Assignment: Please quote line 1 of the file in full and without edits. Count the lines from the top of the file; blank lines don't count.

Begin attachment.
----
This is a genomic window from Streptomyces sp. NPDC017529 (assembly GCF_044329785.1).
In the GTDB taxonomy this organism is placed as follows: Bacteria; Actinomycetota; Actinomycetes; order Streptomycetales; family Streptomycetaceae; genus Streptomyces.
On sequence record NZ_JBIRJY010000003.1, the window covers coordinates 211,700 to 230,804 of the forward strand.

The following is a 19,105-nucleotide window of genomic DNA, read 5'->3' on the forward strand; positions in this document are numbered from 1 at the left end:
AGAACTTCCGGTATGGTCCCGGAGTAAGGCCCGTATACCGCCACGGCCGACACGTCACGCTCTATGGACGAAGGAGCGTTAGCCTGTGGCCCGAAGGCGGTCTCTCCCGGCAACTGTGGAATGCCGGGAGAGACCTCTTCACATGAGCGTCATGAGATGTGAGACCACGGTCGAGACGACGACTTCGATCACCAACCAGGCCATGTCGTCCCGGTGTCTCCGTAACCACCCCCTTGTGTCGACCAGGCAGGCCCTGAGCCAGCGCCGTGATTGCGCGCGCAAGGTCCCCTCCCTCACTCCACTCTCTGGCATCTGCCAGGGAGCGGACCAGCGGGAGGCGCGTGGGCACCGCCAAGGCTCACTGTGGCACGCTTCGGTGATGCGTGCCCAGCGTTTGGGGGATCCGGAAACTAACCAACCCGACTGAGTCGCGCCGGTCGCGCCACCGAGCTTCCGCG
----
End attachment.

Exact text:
This is a genomic window from Streptomyces sp. NPDC017529 (assembly GCF_044329785.1).